It was the real talk that scared the hell out of me. If they would say the things they said about Magic, a well loved athlete, what would they say about me? Yep, the real talk hit the very core of my being and the stigma of HIV begin to fester in my heart like an open sore that wouldn't heal.
Then one day, about a month or so after Magic announced his HIV status, I got an unexpected telephone call from the doctor at NIH in charge of the study. She called to inform me that my T-cell count had dropped some more and that I really needed to get into treatment and get some new IV medication on board right away.
I sat on the side of my bed and listened, my heart beating like an African drum calling for freedom. I was staring death in the face and I had to do something or die. She didn't mix her words, "If you don't get into treatment, it will have grave consequences Rae."
I sat there for hours, thinking it through. I needed help, but I wasn't sure who to tell or who I could trust. I wanted to go to Mrs. Jackson, who had become like a mother to me, I knew she had access to resources, but I couldn't risk the disappointment that I thought she would have in me. That was to great of a risk. I would discover later that I was just being foolish, she loved me no matter what; But at the time, it was not a risk I was willing to take.
By the time I went to bed that night I had decided to speak to the doctor's I worked for. They were both die hard liberal and both were practicing physicians. I decided to tell the youngest one, Dr. Ron Sable. While he and Quentin Young were both super liberal I figured, Ron was young and openly gay, he should be real cool about it. And Honestly, Dr. Young was well into his 70's and I didn't want him to be disappointed in me. He was like a grandfather, nor did I want him to have a heart attack on me. For Real!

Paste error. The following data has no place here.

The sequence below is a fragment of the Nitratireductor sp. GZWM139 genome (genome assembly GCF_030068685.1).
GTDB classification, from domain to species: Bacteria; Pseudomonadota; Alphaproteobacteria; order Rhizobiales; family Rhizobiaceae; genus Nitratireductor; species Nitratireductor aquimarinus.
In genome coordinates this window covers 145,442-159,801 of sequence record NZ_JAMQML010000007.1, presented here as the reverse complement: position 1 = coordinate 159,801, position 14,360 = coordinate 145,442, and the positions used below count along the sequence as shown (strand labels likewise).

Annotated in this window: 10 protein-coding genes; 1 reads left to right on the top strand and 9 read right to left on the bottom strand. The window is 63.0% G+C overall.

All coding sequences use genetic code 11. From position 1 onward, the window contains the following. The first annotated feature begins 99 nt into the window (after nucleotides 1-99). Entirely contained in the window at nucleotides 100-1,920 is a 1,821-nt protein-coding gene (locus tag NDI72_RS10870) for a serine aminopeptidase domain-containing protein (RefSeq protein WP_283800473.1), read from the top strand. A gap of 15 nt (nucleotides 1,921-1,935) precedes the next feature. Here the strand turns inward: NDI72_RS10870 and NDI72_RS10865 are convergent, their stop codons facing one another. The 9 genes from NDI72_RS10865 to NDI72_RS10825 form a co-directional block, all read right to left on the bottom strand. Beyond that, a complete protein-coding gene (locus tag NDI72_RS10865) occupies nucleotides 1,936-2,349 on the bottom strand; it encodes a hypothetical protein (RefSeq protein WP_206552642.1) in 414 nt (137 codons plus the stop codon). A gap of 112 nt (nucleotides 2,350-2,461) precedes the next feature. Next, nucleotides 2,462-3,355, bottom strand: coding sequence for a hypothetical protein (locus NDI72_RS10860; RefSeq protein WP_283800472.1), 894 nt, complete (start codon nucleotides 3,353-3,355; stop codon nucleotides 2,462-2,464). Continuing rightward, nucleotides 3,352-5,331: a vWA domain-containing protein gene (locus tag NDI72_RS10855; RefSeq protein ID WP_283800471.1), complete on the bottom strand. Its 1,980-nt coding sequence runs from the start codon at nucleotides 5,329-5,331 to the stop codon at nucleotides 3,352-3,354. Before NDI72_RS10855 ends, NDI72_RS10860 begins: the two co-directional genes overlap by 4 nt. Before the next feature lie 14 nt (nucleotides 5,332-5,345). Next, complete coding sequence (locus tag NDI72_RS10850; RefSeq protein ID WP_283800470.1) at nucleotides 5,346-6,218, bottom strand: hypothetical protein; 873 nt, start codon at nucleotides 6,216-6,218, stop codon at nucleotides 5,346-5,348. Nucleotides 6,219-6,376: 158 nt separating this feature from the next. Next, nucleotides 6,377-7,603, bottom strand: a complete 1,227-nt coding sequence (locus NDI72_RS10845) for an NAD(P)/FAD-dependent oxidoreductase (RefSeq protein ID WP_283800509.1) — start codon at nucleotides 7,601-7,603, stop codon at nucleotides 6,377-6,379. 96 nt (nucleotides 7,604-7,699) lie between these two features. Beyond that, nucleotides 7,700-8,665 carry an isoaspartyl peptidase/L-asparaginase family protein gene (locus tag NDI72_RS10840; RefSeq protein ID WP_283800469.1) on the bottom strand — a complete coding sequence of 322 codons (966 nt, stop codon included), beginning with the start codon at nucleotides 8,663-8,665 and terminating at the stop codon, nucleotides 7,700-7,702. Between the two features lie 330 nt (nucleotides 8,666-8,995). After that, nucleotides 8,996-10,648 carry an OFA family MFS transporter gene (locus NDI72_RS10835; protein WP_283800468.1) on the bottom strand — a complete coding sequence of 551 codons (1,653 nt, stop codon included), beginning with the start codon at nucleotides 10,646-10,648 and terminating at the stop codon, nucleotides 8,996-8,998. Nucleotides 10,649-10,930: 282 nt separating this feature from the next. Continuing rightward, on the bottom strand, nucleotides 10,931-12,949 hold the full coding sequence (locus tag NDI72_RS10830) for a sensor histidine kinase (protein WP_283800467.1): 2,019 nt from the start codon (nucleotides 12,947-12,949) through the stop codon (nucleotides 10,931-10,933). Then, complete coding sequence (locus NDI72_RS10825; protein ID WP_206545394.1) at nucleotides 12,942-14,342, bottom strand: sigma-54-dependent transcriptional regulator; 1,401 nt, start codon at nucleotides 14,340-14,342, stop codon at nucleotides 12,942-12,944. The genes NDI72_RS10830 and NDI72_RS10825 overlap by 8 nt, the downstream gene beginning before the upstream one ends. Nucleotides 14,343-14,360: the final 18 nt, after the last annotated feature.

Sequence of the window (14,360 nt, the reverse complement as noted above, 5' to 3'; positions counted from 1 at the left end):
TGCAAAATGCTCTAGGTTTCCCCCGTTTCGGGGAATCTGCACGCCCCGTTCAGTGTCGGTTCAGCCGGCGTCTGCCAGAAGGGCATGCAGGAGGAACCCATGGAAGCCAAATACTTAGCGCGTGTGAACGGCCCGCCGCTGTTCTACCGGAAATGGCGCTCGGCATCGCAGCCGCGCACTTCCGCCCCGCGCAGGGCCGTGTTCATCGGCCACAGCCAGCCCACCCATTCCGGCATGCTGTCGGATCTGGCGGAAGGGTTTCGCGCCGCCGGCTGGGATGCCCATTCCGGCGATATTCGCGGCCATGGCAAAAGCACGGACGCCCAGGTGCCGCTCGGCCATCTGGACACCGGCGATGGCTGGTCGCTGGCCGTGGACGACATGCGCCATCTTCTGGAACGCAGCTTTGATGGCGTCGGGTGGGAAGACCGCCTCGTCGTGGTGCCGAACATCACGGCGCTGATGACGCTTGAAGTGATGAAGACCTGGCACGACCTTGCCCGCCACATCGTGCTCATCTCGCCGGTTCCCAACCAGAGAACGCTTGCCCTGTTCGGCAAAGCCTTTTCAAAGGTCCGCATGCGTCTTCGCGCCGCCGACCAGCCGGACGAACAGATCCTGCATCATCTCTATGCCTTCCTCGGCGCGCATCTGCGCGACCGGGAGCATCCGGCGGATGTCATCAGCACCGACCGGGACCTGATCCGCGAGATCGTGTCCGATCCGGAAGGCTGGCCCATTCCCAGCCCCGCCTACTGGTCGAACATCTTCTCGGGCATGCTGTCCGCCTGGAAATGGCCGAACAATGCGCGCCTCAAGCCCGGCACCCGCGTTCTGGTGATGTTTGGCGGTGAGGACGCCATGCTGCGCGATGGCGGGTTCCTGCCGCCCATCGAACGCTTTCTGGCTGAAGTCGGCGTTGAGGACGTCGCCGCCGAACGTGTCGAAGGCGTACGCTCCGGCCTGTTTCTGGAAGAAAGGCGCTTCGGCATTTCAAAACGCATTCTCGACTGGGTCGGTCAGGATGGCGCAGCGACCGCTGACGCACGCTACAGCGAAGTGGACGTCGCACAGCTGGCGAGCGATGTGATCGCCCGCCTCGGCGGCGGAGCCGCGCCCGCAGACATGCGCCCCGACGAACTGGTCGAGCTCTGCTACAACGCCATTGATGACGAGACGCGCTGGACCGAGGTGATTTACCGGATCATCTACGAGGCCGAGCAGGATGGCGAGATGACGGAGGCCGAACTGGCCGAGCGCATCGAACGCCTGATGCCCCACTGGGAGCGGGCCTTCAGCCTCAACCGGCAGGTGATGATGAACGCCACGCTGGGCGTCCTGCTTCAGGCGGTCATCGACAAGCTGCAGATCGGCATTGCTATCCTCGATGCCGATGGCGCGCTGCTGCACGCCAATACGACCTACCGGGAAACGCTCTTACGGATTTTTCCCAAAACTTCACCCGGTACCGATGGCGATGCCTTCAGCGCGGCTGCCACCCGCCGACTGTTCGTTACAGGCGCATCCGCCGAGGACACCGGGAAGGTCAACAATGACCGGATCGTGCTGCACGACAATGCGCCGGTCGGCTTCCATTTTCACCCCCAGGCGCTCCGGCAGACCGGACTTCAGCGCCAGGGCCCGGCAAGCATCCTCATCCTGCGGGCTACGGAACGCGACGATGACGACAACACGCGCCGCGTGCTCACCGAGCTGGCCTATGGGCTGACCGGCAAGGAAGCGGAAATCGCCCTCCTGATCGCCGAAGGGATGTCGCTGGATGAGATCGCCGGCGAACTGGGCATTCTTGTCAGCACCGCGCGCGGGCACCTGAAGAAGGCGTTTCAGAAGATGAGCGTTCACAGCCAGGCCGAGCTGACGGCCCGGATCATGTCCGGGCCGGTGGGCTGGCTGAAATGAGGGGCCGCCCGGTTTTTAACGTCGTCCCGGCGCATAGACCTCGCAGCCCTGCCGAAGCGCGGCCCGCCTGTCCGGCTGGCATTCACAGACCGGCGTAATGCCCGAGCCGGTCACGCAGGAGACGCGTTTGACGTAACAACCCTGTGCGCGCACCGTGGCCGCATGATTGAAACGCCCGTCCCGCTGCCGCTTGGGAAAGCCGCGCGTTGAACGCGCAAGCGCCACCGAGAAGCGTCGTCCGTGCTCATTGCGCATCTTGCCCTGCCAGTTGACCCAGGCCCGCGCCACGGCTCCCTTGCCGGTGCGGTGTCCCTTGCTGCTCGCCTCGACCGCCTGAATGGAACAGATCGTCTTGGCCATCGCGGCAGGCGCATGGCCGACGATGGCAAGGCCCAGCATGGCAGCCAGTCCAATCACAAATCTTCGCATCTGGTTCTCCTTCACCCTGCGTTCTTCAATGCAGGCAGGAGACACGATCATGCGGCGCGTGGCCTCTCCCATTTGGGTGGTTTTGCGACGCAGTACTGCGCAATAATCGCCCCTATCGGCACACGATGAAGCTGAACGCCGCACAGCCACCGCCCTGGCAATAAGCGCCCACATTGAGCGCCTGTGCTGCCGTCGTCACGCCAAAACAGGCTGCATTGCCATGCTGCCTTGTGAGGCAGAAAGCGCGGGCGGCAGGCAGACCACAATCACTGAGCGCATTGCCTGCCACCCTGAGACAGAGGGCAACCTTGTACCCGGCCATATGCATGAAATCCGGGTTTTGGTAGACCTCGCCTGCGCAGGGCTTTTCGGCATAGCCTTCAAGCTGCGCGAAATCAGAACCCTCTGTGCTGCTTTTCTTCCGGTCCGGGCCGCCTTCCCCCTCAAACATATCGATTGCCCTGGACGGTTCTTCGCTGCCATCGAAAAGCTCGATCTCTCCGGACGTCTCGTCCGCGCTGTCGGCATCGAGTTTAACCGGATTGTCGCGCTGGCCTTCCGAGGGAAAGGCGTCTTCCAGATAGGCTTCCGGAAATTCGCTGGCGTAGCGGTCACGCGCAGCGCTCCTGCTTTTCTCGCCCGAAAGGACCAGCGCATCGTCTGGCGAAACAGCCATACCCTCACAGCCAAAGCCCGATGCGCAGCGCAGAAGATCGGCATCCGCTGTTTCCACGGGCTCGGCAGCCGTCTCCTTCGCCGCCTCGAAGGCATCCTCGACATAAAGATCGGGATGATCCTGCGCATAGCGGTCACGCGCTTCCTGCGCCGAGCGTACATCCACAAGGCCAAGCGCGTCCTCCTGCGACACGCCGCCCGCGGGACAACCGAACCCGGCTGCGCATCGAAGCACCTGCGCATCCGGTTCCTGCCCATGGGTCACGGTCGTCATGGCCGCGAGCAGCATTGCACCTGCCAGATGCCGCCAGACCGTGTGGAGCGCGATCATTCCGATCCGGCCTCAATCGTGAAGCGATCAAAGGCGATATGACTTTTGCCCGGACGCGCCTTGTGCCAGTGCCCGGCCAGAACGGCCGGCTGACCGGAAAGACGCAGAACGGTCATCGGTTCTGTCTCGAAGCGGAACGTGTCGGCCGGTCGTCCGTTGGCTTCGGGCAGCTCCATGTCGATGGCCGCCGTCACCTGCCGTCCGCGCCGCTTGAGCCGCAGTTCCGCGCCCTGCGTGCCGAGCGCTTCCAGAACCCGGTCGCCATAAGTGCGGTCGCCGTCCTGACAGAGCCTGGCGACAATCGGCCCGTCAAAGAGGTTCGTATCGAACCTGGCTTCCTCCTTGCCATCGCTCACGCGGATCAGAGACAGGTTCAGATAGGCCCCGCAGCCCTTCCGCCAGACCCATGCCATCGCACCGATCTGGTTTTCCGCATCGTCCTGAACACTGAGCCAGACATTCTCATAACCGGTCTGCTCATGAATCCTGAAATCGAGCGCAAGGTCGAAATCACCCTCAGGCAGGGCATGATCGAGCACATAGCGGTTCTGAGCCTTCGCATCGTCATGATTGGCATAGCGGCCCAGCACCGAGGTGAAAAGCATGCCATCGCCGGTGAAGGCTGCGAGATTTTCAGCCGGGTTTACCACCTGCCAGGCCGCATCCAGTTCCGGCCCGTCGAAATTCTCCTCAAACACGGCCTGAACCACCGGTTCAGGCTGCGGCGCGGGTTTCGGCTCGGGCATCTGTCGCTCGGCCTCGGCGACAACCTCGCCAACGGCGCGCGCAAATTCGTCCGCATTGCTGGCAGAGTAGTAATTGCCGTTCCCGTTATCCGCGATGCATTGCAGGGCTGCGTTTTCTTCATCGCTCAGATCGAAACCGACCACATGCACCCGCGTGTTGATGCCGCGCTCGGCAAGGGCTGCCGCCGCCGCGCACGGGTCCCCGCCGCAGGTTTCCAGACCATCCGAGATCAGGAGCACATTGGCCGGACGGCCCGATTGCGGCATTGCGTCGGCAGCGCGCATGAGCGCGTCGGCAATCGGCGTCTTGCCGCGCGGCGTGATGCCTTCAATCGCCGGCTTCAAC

That next morning I waited for Ron to drop by the office. I didn't give him much chance to settle in. I pulled him to the side, "Ron I need to speak with you."
I remember it like yesterday. I stood there in front of him, my palms sweating, my heart beating fast. "What you need Rae?" He asked in his G-Q calm manner. I got right to it, "I have HIV."
My heart dropped, just having to say it. "I HAVE HIV." I hadn't told soul in over 2 years, now I had to say it, "I HAVE HIV!"
Then typical of me, I started to ramble. "I'm in a study at NIH and they said I need new medication and we've been trying to buy me insurance and no one will insure me, I need help where can I go. I'm scared."
Ron stood there frozen....
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Rae Lewis-Thornton Speaks
Rae Lewis-Thornton is an Emmy Award-winning AIDS activist who rose to national acclaim when she told her story of living with AIDS in a cover story for Essence Magazine. She has lived with HIV for 27 years and AIDS for 19. Rae travels the country speaking and challenging stereotypes and myths about HIV/AIDS. She has a Master of Divinity degree and is currently working on her Ph.D. in Church History. Rae has been featured on Nightline, Dateline NBC, BET and The Oprah Winfrey Show, as well as in countless magazines and newspapers, including Emerge, Glamour, O, the Oprah Winfrey Magazine, Jet, Ebony, the Washington Post and the Chicago Tribune, to name a few. She earned the coveted Emmy Award for a first-person series on living With AIDS for Chicago's CBS News.